De Brazza’s monkey (Cercopithecus neglectus) is an Old World monkey endemic to the wetlands of central Africa. It is one of the most widespread African primates that live in forests.
Locally known as swamp monkeys, these primates are named after the Italian-French explorer Pierre Savorgnan de Brazza.
This guenon has grey agouti fur with a reddish brown back, black limbs and tail and a white rump. A white stripe runs down its thigh, and an orange crescent-shaped marking appears on its forehead. Its white eyelids match its muzzle and beard.
Due to this distinctive appearance, the monkey is sometimes referred to as the “Ayatollah Monkey” after the similarly-bearded Grand Ayatollah Ruhollah Khomeini. Both sexes have cheek pouches in which to carry food while they forage, and males have a blue scrotum. De Brazza’s monkey is a sexually dimorphic species; males weigh around 7 kilograms, while females weigh around 4 kilograms.
Distribution and habitat
De Brazza’s monkey ranges across the swamps, bamboo and dry mountain forests of Angola, Cameroon, Central African Republic, Congo, The Democratic Republic of the Congo, Equatorial Guinea, Ethiopia, Gabon, Saiwa Swamp and the Cherangani Hills in Kenya, South Sudan, and Uganda. They are mainly arboreal.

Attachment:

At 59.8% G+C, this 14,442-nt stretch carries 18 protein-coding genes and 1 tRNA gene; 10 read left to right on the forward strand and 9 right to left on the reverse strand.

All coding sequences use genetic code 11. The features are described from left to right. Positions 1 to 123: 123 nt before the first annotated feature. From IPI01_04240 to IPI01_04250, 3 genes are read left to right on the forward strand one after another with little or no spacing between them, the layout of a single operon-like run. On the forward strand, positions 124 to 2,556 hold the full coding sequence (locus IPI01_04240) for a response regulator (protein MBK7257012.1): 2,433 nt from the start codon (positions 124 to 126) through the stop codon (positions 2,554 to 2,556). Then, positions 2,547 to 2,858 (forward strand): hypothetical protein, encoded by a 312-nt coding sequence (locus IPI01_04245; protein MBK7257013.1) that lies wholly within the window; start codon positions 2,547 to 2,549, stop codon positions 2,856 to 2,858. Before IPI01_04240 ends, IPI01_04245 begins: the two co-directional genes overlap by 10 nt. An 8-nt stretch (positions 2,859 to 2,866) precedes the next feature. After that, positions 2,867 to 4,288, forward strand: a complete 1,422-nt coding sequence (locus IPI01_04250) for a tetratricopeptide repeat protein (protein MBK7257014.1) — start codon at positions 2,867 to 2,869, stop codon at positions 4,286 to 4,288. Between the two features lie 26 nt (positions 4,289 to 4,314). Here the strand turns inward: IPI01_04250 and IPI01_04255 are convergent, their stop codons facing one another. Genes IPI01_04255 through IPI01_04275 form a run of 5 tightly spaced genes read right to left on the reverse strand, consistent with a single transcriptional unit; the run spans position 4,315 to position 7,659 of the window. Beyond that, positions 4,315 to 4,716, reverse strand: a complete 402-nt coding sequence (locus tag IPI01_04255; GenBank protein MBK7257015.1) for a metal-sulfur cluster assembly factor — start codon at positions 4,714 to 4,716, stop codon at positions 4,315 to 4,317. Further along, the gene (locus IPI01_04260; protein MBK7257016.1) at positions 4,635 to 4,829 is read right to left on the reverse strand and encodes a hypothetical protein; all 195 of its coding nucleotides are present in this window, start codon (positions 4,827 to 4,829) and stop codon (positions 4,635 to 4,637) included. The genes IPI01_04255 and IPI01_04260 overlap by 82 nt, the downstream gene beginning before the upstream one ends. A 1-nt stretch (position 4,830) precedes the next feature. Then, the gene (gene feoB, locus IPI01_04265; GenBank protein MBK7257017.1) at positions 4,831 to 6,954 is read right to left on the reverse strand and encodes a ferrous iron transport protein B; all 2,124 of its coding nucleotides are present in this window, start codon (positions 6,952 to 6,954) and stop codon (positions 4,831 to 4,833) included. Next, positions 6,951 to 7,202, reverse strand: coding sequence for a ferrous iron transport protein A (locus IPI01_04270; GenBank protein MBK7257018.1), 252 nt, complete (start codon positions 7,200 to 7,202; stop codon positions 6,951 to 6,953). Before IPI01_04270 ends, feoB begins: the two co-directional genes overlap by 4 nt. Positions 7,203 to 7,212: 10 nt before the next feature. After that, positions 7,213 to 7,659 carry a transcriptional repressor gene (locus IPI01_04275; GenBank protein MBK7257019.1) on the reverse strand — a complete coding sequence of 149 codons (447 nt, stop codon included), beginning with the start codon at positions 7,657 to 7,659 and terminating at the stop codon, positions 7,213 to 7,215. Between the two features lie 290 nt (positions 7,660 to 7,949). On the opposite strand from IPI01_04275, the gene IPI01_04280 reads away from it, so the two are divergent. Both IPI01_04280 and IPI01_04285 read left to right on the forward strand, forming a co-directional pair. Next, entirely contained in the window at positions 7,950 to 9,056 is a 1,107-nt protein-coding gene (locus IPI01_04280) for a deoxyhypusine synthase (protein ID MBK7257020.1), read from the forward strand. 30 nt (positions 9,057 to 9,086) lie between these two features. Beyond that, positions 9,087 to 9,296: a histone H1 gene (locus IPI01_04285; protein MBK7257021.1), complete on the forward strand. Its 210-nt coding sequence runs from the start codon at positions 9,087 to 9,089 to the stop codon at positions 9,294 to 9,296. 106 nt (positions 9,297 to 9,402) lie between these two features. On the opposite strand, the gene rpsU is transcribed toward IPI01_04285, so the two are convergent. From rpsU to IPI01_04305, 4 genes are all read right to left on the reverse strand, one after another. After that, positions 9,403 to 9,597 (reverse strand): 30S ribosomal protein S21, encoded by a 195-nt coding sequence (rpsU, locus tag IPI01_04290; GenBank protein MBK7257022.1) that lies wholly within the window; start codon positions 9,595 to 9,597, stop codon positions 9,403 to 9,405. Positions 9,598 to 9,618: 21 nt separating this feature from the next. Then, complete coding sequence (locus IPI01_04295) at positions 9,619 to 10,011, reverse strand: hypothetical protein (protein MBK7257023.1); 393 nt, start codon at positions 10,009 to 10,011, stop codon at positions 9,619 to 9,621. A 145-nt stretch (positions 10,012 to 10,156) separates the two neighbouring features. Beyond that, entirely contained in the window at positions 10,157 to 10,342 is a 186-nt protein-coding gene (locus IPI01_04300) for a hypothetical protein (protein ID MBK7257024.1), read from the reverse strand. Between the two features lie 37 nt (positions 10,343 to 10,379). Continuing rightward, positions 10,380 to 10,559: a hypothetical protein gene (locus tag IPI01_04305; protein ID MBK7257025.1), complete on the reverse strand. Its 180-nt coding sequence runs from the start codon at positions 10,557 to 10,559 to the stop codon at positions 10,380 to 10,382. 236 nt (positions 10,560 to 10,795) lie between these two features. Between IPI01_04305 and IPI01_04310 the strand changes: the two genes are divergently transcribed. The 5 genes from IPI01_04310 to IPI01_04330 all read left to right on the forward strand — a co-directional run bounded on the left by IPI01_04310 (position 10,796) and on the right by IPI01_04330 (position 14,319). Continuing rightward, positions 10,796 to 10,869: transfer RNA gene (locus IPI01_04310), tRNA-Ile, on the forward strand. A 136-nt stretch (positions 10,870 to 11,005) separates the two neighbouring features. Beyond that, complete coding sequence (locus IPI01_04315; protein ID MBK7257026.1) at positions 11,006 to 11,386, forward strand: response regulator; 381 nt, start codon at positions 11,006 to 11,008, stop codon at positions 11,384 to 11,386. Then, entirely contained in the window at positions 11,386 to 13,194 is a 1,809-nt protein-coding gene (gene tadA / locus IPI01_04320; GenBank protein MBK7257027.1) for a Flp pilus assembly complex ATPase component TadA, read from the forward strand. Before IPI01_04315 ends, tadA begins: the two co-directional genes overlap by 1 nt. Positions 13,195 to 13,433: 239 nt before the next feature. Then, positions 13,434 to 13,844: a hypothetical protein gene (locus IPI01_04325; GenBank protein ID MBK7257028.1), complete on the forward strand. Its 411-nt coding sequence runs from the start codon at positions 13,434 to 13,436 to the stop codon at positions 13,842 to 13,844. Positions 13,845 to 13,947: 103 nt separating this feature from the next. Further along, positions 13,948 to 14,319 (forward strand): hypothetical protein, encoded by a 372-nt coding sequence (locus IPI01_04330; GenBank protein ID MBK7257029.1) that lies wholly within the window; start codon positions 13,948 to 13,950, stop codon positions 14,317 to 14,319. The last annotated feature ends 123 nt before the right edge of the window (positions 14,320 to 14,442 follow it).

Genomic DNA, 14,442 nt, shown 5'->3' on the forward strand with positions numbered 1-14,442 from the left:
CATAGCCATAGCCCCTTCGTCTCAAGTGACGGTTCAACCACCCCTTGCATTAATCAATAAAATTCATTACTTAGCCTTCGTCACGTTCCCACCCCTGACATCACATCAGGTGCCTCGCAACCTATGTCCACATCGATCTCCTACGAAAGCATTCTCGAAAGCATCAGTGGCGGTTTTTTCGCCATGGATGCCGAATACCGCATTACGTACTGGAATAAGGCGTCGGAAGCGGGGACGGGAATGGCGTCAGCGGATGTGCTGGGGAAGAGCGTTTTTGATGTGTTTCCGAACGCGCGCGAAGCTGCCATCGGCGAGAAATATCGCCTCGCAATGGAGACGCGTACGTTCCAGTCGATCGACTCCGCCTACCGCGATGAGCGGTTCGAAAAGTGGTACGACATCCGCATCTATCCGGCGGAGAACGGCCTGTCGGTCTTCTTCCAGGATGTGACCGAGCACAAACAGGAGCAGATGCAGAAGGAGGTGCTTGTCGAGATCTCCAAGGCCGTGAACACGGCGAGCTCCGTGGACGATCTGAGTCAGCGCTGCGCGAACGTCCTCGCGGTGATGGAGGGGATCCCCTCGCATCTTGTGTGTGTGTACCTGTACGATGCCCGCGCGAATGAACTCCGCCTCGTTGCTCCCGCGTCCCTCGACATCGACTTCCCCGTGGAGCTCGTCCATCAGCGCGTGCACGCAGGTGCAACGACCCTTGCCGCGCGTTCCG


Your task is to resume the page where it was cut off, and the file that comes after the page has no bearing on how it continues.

Lifespan of De Brazza’s monkey in the wild is about 22 years, but it is thought to correspond similarly to other members of Cercopithecus which live up to 30 years in captivity. It is a shy, territorial monkey that lives in small social groups. De Brazza Monkeys live in groups varying from 5 to 30. At the head of each social group is the strongest male, whose job is to protect his fellow group members. De Brazza’s monkey communicates with booming sounds, shaking tree branches, and a variety of facial expressions and movements (e.g. shaking its head when stressed out, or nodding with approval). Predators of the De Brazza’s monkey include the leopard, humans, and common chimpanzees.